ERS Charts of Note
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Wednesday, May 25, 2022
Cover crops are an increasingly popular management practice that farmers use to provide seasonal living cover between their primary commodity cash crops. Farmers often plant cover crops in the fall to provide winter cover for soil that otherwise would be bare. Over the past decade, fall cover crop adoption has grown in the United States, according to data from USDA’s Agricultural Resource Management Survey (ARMS). On fields growing corn for grain, one of the most commonly grown commodity crops, 0.6 percent of the acreage used a fall cover crop before the 2010 crop. By 2016, 5.5 percent of corn-for-grain acreage had a preceding fall cover, and by 2021, 7.9 percent of corn-for-grain acreage followed a fall cover crop. This represents a 44-percent increase in fall cover crop adoption on corn-for-grain fields between 2016 and 2021. The growth in adoption of cover crops on cotton fields is similar, with a 46-percent increase between 2015 and 2019. The ARMS surveys asked farmers to report on the cropping history, including the history of cover crop use, for each selected field. The average within-survey growth in cover crop adoption was similar for each target crop, as evident in the average year-over-year changes. A version of this chart appeared in the USDA, Economic Research Service report Cover Crop Trends, Programs, and Practices in the United States, released in February 2021. This chart adds data for 2019 cotton and 2021 corn-for-grain fields.
Tuesday, May 24, 2022
In the United States, growing consumption of wine has contributed to an increase in wine imports, from 127 million gallons in fiscal year 2000 to 456 million gallons in FY 2021, reaching nearly $7.5 billion in value. Most wine imports come from the European Union (EU), accounting for 75 percent of the total value and 50 percent of the volume. Specifically, the top two countries of origin, Italy and France, each supplied about $2.5 billion in wine imports in FY 2021, although the volume from Italy was more than twice that of France because of its lower average price. In 2020, imports from the EU temporarily decreased in response to a 25-percent U.S. tariff placed in late 2019 on French, German, Spanish, and English wine that was lifted in early 2021. Until 2017, Australia was the third-largest supplier, providing as much as 21 percent of U.S. imports of wine, although that decreased to just 4 percent in 2021 following a prolonged drought and ongoing shifts in global markets. During this time, New Zealand’s share grew to 7 percent. South America, mainly Argentina and Chile, supplied as much as 15 percent of U.S. wine imports in 2012 but now provides less than 7 percent. U.S. wine imports are projected to increase to $7.7 billion in FY 2022. While the United States is a net importer of wine, it exported $1.5 billion in 2021 to destinations including Canada, the United Kingdom, and Japan. This chart is drawn from the Outlook for U.S. Agricultural Trade, published by USDA’s Economic Research Service, February 2022.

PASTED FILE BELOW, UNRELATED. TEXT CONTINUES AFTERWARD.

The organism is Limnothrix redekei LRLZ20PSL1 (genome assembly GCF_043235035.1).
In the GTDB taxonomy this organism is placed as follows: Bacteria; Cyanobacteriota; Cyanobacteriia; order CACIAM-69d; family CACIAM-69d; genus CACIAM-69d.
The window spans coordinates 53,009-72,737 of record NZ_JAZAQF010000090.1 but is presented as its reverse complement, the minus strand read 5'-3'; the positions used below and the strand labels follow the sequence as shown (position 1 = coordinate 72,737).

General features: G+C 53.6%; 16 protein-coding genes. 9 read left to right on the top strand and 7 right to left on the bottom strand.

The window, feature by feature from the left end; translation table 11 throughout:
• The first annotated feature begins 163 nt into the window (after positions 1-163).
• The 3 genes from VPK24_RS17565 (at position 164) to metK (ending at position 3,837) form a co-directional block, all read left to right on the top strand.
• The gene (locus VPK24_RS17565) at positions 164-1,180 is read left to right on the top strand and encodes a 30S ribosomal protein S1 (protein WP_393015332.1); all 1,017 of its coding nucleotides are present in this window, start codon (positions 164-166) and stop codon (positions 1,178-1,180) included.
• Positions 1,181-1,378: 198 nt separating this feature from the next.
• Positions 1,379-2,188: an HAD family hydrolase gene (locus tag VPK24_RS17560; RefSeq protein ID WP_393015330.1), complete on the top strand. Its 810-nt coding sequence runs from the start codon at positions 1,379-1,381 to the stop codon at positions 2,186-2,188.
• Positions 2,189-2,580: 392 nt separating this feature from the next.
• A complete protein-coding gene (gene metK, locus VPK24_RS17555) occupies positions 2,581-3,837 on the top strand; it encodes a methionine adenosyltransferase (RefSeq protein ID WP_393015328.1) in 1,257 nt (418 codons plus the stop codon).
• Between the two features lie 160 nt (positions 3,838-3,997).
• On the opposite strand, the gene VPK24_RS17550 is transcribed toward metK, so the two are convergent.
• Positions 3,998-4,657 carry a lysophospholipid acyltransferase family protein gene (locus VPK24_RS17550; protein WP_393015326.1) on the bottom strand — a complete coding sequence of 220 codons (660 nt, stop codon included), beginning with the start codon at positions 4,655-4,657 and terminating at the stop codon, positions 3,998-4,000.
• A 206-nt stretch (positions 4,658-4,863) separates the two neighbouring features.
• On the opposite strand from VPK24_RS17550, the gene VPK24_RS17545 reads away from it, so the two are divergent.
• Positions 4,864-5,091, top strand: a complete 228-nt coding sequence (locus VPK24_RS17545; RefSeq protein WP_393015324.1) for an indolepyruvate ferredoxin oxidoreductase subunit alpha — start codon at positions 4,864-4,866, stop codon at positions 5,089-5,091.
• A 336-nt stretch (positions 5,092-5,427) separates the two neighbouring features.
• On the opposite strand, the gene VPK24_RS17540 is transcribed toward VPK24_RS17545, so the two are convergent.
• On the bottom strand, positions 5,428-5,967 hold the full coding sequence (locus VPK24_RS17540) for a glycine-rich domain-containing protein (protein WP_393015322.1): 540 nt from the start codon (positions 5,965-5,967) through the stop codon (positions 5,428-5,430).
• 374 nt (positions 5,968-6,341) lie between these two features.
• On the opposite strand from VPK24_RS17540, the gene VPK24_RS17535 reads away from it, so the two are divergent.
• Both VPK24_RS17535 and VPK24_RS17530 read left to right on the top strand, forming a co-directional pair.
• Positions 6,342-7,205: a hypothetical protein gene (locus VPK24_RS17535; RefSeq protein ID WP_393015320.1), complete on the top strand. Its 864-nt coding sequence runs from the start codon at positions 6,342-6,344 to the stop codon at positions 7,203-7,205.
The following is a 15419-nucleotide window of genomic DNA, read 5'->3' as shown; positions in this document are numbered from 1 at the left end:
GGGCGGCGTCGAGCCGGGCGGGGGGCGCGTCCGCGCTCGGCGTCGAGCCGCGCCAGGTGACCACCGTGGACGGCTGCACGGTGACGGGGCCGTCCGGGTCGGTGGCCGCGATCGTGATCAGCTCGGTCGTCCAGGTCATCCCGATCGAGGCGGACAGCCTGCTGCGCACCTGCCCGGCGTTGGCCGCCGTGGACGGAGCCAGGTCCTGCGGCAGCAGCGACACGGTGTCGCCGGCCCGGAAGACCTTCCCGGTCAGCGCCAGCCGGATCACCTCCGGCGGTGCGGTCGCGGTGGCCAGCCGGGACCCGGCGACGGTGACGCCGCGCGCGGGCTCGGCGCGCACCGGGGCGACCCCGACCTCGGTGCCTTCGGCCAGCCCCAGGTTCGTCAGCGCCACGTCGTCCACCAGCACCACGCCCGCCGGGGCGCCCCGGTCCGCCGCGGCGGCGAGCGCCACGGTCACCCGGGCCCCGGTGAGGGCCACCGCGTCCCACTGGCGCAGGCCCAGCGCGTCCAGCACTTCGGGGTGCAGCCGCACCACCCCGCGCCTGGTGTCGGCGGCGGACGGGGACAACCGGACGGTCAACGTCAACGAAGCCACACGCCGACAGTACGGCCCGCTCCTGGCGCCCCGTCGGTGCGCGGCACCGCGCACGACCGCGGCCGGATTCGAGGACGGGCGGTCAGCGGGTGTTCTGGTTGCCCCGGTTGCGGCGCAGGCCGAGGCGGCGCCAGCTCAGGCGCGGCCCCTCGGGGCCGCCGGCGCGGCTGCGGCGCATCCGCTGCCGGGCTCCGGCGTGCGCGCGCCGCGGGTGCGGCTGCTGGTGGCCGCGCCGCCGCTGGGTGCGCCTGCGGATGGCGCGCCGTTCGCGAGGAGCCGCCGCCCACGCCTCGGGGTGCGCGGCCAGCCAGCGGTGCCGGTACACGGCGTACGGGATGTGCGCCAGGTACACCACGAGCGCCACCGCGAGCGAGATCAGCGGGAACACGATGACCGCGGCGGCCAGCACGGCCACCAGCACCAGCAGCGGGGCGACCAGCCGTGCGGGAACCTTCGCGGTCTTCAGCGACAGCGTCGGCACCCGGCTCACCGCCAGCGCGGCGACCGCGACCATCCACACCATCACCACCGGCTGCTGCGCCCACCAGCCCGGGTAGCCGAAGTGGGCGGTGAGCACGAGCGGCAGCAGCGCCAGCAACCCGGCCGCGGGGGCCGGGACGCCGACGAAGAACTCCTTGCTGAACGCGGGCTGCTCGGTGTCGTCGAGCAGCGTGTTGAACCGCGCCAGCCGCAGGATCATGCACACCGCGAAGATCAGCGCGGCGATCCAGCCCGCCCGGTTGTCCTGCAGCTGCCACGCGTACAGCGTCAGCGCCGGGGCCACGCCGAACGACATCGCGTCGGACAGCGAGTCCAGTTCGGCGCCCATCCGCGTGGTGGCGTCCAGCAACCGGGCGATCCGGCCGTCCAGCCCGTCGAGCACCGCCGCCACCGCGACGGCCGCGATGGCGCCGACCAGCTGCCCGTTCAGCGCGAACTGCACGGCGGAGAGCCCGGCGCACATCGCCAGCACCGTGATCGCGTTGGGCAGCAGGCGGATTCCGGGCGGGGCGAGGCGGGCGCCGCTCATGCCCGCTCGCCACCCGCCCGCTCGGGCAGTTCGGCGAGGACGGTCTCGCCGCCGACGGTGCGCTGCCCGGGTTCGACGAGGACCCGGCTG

Monday, May 23, 2022
Disruptions to the U.S. infant formula market may impact participants in USDA’s Special Supplemental Nutrition Program for Women, Infants, and Children (WIC) because many infants receive formula from the program. The share of formula in the United States that is consumed by WIC infants ages 0 to 12 months is estimated to have been about 56 percent in 2018 compared to 58 percent in 2005. Both estimates are derived from the numbers of WIC and non-WIC infants and the estimated shares of each group that consume formula. The estimates assume that all formula-fed infants consume the same amount of formula independently of WIC participation status, age, weight, and other factors. The information on breastfeeding and formula-feeding practices for WIC and non-WIC infants comes from the Centers for Disease Control and Prevention’s National Immunization Survey, for which 2018 is the most current data publicly available. The numbers of WIC and non-WIC infants come from USDA’s Food and Nutrition Service. Even though fewer than half of all infants in the United States participated in WIC in 2018, WIC infants are more likely to be formula-fed compared with non-WIC infants, resulting in an estimated 56 percent share of formula consumption in 2018. This chart updates information in the ERS report, Rising Infant Formula Costs to the WIC Program: Recent Trends in Rebates and Wholesale Prices, February 2010.